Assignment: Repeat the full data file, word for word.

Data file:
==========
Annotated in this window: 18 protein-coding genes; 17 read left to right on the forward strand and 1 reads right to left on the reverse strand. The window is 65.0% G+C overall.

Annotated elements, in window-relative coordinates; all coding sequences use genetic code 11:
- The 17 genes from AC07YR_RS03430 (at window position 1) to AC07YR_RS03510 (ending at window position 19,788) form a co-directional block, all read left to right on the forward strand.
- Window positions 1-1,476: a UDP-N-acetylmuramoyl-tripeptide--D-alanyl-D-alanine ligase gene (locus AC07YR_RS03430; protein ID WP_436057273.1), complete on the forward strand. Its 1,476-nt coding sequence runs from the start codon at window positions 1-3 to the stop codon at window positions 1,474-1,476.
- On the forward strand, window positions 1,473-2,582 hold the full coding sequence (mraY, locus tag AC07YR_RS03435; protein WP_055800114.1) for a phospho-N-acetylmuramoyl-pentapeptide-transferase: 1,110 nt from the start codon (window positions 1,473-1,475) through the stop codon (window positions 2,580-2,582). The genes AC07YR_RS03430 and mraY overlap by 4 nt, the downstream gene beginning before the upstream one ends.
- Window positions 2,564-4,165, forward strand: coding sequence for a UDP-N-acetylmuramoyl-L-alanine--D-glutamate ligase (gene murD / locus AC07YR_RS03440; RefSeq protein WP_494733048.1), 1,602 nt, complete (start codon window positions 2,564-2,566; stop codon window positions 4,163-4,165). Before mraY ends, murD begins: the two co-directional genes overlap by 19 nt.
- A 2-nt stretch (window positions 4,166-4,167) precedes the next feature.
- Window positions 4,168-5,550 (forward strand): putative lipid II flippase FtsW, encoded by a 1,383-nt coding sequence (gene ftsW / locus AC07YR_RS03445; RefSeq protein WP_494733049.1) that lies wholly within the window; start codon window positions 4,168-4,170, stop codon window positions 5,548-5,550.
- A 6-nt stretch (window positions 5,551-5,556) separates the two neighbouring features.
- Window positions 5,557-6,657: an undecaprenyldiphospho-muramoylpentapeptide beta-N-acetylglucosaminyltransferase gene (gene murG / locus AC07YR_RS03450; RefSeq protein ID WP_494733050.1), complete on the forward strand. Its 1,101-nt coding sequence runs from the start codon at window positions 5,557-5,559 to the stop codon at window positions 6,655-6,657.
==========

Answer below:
Annotated in this window: 18 protein-coding genes; 17 read left to right on the forward strand and 1 reads right to left on the reverse strand. The window is 65.0% G+C overall.

Annotated elements, in window-relative coordinates; all coding sequences use genetic code 11:
- The 17 genes from AC07YR_RS03430 (at window position 1) to AC07YR_RS03510 (ending at window position 19,788) form a co-directional block, all read left to right on the forward strand.
- Window positions 1-1,476: a UDP-N-acetylmuramoyl-tripeptide--D-alanyl-D-alanine ligase gene (locus AC07YR_RS03430; protein ID WP_436057273.1), complete on the forward strand. Its 1,476-nt coding sequence runs from the start codon at window positions 1-3 to the stop codon at window positions 1,474-1,476.
- On the forward strand, window positions 1,473-2,582 hold the full coding sequence (mraY, locus tag AC07YR_RS03435; protein WP_055800114.1) for a phospho-N-acetylmuramoyl-pentapeptide-transferase: 1,110 nt from the start codon (window positions 1,473-1,475) through the stop codon (window positions 2,580-2,582). The genes AC07YR_RS03430 and mraY overlap by 4 nt, the downstream gene beginning before the upstream one ends.
- Window positions 2,564-4,165, forward strand: coding sequence for a UDP-N-acetylmuramoyl-L-alanine--D-glutamate ligase (gene murD / locus AC07YR_RS03440; RefSeq protein WP_494733048.1), 1,602 nt, complete (start codon window positions 2,564-2,566; stop codon window positions 4,163-4,165). Before mraY ends, murD begins: the two co-directional genes overlap by 19 nt.
- A 2-nt stretch (window positions 4,166-4,167) precedes the next feature.
- Window positions 4,168-5,550 (forward strand): putative lipid II flippase FtsW, encoded by a 1,383-nt coding sequence (gene ftsW / locus AC07YR_RS03445; RefSeq protein WP_494733049.1) that lies wholly within the window; start codon window positions 4,168-4,170, stop codon window positions 5,548-5,550.
- A 6-nt stretch (window positions 5,551-5,556) separates the two neighbouring features.
- Window positions 5,557-6,657: an undecaprenyldiphospho-muramoylpentapeptide beta-N-acetylglucosaminyltransferase gene (gene murG / locus AC07YR_RS03450; RefSeq protein ID WP_494733050.1), complete on the forward strand. Its 1,101-nt coding sequence runs from the start codon at window positions 5,557-5,559 to the stop codon at window positions 6,655-6,657.